6 Critical Elements of An Ad Agency Sales Pitch
If there is one thing you must do when selling a BtoB service (as in your ad agency’s services; a tech solution; a great media or creative idea…) it is making sure you understand the needs and motivations of the person you are selling to when you craft your sales pitch. Sounds obvious, right? Believe me, after interviewing a wide range of clients and ad agency search consultants for my book on pitching I have to say that many agencies do not follow this golden rule. We are simply not spending enough time really thinking about the buyer and her perspective.
A Sad Ad Agency Sales Story
I had this lesson hammered home at my first media to agency pitch when I moved from Saatchi & Saatchi New York to launch the brand new newspaper website NJ.com. I figured I’d start selling the new fangled idea of internet advertising to my friends at my old agency (this was 1996). I knew the agency inside and out and had worked with its Executive Media Director Allen Banks for years. My pitch included a hockey puck graph of projected Internet usage and a discussion of digital advertising that touted our news website’s newfound ability to track how website visitors viewed and interacted with online advertising.
Sounds like a great digital media pitch, right? Was Allen smiling? No. His reaction?
“Are you f*cking kidding me? We have made a fortune not really knowing how, when and for how long consumers have been looking at our ads. I manage hundreds of millions in advertising media placement. Knowing how much of it doesn’t work will kill our golden goose.”
My point in telling you this story is that I didn’t really think through Allen’s motivations and potential objections before I delivered my early online sales pitch about tracking and analytics. I had only thought about how wonderful the Internet advertising solution was. By the way, Allen was right. The Internet sure seems like it killed some parts of the golden advertising goose.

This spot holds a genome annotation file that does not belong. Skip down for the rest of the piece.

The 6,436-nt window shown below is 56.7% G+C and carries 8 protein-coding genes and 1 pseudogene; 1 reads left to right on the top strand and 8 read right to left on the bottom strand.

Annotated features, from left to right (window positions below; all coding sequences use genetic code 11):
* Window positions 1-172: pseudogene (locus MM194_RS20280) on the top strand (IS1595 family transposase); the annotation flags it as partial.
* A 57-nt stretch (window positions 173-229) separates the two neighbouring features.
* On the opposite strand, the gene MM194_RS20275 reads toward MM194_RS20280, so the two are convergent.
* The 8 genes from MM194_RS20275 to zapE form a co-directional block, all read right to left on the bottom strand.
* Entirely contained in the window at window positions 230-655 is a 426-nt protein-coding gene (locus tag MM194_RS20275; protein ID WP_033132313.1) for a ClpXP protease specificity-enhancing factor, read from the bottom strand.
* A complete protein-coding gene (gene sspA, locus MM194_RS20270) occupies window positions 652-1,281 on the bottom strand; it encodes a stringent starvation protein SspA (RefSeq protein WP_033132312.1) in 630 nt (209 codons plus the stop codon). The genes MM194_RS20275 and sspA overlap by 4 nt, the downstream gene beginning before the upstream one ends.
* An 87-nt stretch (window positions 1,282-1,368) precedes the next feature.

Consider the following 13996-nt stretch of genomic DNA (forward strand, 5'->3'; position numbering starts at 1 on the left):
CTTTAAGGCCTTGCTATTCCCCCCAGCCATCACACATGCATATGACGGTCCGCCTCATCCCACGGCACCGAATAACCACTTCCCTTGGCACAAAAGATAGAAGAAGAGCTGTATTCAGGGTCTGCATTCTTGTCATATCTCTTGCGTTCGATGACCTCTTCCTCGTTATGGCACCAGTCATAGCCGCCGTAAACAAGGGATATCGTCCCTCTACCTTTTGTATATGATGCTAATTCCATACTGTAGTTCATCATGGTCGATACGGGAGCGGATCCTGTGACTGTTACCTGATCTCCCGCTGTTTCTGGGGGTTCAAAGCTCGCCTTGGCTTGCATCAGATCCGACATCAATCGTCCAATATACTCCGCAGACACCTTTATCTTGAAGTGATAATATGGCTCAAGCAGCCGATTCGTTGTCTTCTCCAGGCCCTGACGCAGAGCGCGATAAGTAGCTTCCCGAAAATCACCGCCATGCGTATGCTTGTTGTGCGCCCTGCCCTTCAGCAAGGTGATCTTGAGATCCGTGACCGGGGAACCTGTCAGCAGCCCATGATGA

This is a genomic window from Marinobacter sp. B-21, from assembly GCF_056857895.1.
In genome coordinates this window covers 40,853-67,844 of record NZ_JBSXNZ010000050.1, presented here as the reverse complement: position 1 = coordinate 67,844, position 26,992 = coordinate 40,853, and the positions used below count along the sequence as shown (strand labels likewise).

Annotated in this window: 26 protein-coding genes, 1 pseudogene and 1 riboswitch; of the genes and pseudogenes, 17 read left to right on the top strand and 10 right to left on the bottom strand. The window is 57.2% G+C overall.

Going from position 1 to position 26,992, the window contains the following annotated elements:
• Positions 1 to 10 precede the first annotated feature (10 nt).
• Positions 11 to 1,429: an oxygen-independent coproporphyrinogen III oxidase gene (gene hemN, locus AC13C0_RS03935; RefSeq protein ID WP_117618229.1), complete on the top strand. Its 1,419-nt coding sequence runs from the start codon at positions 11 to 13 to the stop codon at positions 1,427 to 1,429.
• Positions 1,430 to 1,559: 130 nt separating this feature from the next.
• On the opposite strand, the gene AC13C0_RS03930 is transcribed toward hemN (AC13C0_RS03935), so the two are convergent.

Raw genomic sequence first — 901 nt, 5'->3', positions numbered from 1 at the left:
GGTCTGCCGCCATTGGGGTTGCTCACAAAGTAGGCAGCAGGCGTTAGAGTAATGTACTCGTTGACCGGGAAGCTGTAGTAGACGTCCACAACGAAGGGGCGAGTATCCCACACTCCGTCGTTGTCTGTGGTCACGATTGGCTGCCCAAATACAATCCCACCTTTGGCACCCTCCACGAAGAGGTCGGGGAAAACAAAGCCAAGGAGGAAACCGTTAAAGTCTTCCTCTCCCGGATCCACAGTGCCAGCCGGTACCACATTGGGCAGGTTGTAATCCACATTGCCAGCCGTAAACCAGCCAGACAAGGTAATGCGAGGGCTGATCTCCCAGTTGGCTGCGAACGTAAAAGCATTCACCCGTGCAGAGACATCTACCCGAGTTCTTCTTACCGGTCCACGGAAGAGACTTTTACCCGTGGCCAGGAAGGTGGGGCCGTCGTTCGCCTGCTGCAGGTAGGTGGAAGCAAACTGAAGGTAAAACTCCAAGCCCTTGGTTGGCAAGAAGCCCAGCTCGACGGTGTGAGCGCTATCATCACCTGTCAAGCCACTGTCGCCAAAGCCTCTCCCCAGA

Here’s some more advice from the world of sales…
Yes, some of these 6 elements may seem obvious (and yes, I am repeating myself) — however, I know for a fact that not everyone in your agency truly understands these simple rules. Many of your colleagues, even the folks on your new business or creative idea pitch team, probably do not have much direct sales experience.
- Think like the client. The presentation (it’s a sales presentation!) must be written from the client’s perspective. What are they asking for, and what do they need and want to hear? You want to win them over, not your colleagues. This is the key reason why you have to learn about the individual clients, and if you have time, create personas for any new to you decision makers before you ever meet them.
- Involve them. Don’t make the presentation one-sided. Try to involve the client in a discussion. You might be able to motivate the stone-faced clients by asking them a few questions at the right time.
- Answer their questions. If the client has specific questions, stop talking and listen. Make sure you answer the question and confirm with them that you have. Think all agencies do this? I know for a fact that they don’t. Sometimes in the heat of the pitch, agency presenters will consciously or unconsciously deflect and even ignor the client’s question so that they can get on with their scripted presentation. This can be a major lost opportunity for dialog and might put off the client.
- Deliver value. The client has invited you into their world. Return the favor by giving them something of value in return. In most cases, this might be a serious insight or a creative solution. This is your chance to demonstrate why this client couldn’t possibly live without you.
- Be dynamic. Clients want agencies that are passionate about their work and ideas. Show your passion, and find a way to show passion for the client’s brand and/or quest. In a new business pitch, you might want to actually ask for the job.
- Be different. Again, if you are in a new biz pitch, know that the other agencies that are pitching are good, smart and could probably do the job. You have one chance to look and sound different. Think very hard about how you will stand out from the pack.
6 simple rules. They work.
Head over to this link to see my post on the 12 worst mistakes agencies make when pitching. You’ll like the cartoons as well.